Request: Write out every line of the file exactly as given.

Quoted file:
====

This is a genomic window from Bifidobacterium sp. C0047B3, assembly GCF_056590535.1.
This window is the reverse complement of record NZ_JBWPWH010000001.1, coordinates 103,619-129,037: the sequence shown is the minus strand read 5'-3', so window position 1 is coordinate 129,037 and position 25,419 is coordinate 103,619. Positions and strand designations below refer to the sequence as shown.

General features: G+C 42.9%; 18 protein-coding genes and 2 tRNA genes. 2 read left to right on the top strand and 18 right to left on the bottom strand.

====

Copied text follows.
This is a genomic window from Bifidobacterium sp. C0047B3, assembly GCF_056590535.1.
This window is the reverse complement of record NZ_JBWPWH010000001.1, coordinates 103,619-129,037: the sequence shown is the minus strand read 5'-3', so window position 1 is coordinate 129,037 and position 25,419 is coordinate 103,619. Positions and strand designations below refer to the sequence as shown.

General features: G+C 42.9%; 18 protein-coding genes and 2 tRNA genes. 2 read left to right on the top strand and 18 right to left on the bottom strand.